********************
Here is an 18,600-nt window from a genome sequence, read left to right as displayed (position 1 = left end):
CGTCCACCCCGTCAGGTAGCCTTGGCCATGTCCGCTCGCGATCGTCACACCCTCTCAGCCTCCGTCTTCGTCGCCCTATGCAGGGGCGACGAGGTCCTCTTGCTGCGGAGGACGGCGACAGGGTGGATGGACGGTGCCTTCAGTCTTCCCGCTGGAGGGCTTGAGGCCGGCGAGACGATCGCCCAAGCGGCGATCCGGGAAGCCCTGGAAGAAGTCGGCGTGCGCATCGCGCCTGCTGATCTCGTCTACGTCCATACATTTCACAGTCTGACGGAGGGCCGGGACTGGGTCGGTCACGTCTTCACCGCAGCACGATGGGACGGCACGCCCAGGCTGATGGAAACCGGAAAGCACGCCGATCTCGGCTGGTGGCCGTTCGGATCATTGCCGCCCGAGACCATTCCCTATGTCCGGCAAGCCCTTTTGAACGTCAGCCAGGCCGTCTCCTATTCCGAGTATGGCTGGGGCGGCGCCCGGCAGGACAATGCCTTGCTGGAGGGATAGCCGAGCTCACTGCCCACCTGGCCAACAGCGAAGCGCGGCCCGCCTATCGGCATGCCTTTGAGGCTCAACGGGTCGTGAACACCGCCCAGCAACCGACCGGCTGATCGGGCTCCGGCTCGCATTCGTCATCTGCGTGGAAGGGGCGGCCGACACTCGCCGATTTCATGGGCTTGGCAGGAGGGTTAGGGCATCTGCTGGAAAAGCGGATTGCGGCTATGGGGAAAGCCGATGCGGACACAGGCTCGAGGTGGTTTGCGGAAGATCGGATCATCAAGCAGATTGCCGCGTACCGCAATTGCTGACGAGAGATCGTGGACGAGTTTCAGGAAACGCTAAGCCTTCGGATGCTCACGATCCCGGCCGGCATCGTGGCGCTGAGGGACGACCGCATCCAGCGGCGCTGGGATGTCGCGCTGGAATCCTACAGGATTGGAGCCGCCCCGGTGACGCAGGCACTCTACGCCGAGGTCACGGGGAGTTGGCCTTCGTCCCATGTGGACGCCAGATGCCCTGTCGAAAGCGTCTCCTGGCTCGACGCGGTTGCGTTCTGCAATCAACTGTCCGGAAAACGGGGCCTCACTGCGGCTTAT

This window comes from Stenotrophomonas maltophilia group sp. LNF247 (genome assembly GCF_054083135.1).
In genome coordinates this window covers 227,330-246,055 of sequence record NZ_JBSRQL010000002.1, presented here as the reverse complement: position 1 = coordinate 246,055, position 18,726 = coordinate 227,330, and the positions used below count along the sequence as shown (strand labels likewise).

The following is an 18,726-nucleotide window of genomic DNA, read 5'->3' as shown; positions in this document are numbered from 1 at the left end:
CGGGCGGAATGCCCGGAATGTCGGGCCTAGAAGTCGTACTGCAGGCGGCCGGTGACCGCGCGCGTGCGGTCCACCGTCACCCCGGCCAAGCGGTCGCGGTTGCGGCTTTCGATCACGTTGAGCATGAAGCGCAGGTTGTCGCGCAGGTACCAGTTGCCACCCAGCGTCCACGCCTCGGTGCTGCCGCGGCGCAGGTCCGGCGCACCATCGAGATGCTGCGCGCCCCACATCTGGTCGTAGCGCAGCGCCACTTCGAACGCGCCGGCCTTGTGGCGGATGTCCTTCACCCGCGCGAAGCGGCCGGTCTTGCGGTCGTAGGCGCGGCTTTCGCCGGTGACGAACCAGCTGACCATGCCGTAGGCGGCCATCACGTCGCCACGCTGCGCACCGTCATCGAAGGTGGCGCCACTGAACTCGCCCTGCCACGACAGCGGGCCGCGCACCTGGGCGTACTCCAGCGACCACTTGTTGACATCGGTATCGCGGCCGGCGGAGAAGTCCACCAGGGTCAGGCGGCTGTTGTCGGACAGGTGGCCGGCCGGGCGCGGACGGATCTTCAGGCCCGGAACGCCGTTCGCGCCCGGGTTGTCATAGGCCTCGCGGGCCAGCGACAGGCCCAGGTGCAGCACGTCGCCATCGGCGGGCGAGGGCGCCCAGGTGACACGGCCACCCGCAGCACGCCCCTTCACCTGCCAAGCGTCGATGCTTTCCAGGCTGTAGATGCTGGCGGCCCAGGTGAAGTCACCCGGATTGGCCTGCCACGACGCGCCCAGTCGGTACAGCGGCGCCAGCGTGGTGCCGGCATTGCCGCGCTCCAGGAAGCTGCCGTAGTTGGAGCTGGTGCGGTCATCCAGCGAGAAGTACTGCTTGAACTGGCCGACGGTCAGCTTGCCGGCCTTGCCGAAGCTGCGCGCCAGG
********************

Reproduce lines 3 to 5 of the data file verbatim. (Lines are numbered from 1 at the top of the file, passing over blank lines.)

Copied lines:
This window comes from Stenotrophomonas maltophilia group sp. LNF247 (genome assembly GCF_054083135.1).
In genome coordinates this window covers 227,330-246,055 of sequence record NZ_JBSRQL010000002.1, presented here as the reverse complement: position 1 = coordinate 246,055, position 18,726 = coordinate 227,330, and the positions used below count along the sequence as shown (strand labels likewise).

The following is an 18,726-nucleotide window of genomic DNA, read 5'->3' as shown; positions in this document are numbered from 1 at the left end: